Mike Zimmer strolls through the mass of players stretching prior to most practices with a gait that exudes quiet confidence.
It hasn’t mattered whether Zimmer had zero NFL games under his belt as a first-year head coach last summer or the 16 he currently holds with the Minnesota Vikings. He is a self-assured sultan of player management without being the tyrant of the team.
In his previous roles as defensive coordinator, success has followed him. But that might be shorting him on credit; he has earned success.
In his second year as an NFL coordinator, in 2001 with the Dallas Cowboys, they were fourth in the league in defense. Two years later, they were fifth, and in his second-to-last season with the Cowboys, they were 10th. He spent a chaotic year in Atlanta in 2007, when head coach Bobby Petrino quit on the team after a 3-10 record and Zimmer rightfully called him out for it. From there, Zimmer went to Cincinnati, where the Bengals were 4-11-1 in Zimmer’s first year coordinating the defense, then had only one more losing record during his six years as coordinator, producing the No. 4 defense in the league in 2009, No. 7 in 2011, No. 6 in 2012 and No. 3 in 2013. In Cincinnati, no less, which has been known for frugality with player contracts.
Last year, the Vikings had the 14th-ranked defense in the league and Zimmer is far from satisfied. Despite high praise from many corners of the periphery – media, fans and even his general manager – Zimmer didn’t want to hear any of it. In February, he said he couldn’t wait for the team to re-assemble for offseason workouts so he could show the players everything that went wrong.
What mostly went wrong was missing personnel, from Adrian Peterson’s 15-game absence to being forced to start a rookie quarterback to injuries all around. Still, the roster resurgence appears clear. The king of defensive back technique continued to work with a less than fully loaded defensive backfield, and the results showed in Xavier Rhodes’ maturation and Harrison Smith’s continued high level of play.
Slowly but surely, the buildup of talent endures. How good can Trae Waynes be once he is comfortable with the techniques? Likely very good, while the addition of veteran Terence Newman should help, along with improvement from Jabari Price and others looking to ascend on the depth chart.
But as good as Zimmer has been at working the defensive side, he’s been equally adept at managing the team. That’s not always the case with coordinators making the jump to the head position, but the quietly confident Zimmer has the full backing of all the key components – his ownership, his general manager, one of the better coaching staffs the Vikings have assembled in the last 20 years and, finally, the players.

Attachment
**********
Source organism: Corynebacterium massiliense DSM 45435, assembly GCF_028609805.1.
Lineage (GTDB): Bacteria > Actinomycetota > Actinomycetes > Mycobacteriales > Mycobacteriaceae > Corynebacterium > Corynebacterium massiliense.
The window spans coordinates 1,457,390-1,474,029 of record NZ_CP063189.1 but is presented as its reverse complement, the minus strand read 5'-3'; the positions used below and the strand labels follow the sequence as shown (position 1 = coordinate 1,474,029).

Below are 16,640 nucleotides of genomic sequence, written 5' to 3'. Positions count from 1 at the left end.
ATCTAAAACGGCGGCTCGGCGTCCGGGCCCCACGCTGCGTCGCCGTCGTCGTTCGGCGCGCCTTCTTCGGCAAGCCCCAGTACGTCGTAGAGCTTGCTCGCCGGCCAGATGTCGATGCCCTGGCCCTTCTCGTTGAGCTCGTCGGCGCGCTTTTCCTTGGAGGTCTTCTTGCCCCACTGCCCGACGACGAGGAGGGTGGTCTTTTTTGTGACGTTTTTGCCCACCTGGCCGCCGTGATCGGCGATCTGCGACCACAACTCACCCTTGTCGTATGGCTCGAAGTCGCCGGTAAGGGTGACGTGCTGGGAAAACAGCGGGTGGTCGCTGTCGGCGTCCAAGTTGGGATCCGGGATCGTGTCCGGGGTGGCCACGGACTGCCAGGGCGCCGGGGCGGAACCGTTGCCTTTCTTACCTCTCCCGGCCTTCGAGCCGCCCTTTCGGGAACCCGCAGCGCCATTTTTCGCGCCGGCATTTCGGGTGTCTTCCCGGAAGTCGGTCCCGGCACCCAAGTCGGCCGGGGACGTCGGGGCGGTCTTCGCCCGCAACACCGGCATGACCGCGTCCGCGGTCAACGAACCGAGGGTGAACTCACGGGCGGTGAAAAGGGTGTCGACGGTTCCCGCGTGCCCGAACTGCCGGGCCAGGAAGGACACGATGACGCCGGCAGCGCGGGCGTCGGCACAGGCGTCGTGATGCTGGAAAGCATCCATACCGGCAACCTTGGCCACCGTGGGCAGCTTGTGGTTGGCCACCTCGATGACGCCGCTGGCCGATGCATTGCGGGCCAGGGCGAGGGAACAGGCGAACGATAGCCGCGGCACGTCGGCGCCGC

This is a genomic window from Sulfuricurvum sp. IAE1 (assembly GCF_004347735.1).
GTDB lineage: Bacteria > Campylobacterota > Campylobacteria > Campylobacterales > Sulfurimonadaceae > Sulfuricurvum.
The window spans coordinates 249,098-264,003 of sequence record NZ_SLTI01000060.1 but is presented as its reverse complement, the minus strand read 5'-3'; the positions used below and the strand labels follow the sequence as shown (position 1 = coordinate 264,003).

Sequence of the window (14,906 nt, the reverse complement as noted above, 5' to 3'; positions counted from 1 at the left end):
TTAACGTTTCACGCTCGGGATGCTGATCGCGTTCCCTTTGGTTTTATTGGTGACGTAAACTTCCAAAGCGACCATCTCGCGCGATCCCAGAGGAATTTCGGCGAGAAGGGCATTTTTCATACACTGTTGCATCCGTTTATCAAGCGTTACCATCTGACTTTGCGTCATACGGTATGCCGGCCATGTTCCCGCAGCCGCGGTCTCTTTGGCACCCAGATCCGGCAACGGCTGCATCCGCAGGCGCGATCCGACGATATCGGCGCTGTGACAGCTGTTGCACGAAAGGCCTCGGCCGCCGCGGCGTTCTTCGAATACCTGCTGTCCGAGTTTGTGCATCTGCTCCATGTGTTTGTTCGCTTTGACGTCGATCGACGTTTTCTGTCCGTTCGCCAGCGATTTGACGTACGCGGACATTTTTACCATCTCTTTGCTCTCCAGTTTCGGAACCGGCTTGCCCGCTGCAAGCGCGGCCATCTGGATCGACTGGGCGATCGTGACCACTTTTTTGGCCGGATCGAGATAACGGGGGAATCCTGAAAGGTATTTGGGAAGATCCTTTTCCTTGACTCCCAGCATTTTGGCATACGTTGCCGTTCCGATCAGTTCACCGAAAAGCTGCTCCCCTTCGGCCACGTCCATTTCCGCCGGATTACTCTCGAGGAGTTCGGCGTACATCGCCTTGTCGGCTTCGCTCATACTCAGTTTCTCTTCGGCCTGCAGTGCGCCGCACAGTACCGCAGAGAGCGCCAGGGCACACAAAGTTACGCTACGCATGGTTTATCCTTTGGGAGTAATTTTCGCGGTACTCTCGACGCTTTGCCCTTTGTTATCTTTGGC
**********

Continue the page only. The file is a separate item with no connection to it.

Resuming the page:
He refused to let the injuries of 2014 – those that took players out of the lineup and with the players that played through them – define his team. There were no excuses or “woe is us” attitude.
Zimmer simply and confidently stood front and center raising the expectations for each player, substitutes included. Without Peterson, he expected Matt Asiata and Jerick McKinnon to perform. When Asiata’s limitations showed, McKinnon was inserted as the starter. When McKinnon was injured, Asiata bounced back with try-hard efforts.
When Kyle Rudolph finally succumbed to surgery, Chase Ford was expected to pick up the tight end mantle and did so decently. When the offensive line was a mess for myriad reasons, they kept searching for the right mix. When Greg Jennings didn’t prove to be the right fit for Norv Turner wanted in his vertical offense, they bit the salary-cap bullet this offseason and released him after trading for the more expensive Mike Wallace.
All along the way, Zimmer stood in front of his players and the public without excuse. He expected more. He demanded it. And he got as much as he could out of his first team.
But this offseason may have been the most public display of Zimmer’s acumen. Even if his statement about Adrian Peterson eight days ago, saying he would play for the Vikings or no one, wasn’t an emotional ultimatum, it was impressively effective. There was tantrum or ill-will pill – he steadfastly stated his support of the superstar running back he had for only one game in 2014.
It was a simple, succinct statement in fact, but one that yielded a surprisingly speedy result. The lines of communication between Peterson and Zimmer quickly resumed, and Peterson’s camp came to the realization that no matter how hard they pushed, Zimmer wasn’t going to be pushed where he didn’t want to go.
Zimmer gained plenty of favor in Purple fandom by that statement, but at its core, that’s just what he does. He is confident to the core, feeling no need to pry where he shouldn’t (something that seemed to be the undoing of Brad Childress’ regime) but stating his case without threatening.
It was classic Zim. And while it was the most public display of his acumen in attitude, it was just one of the many right moves Zimmer has made in his short stay.
Minnesota fans can only hope it’s a prolonged Purple marriage of Zimmer and the Vikings.
Sunday slant: Zimmer has all the right moves
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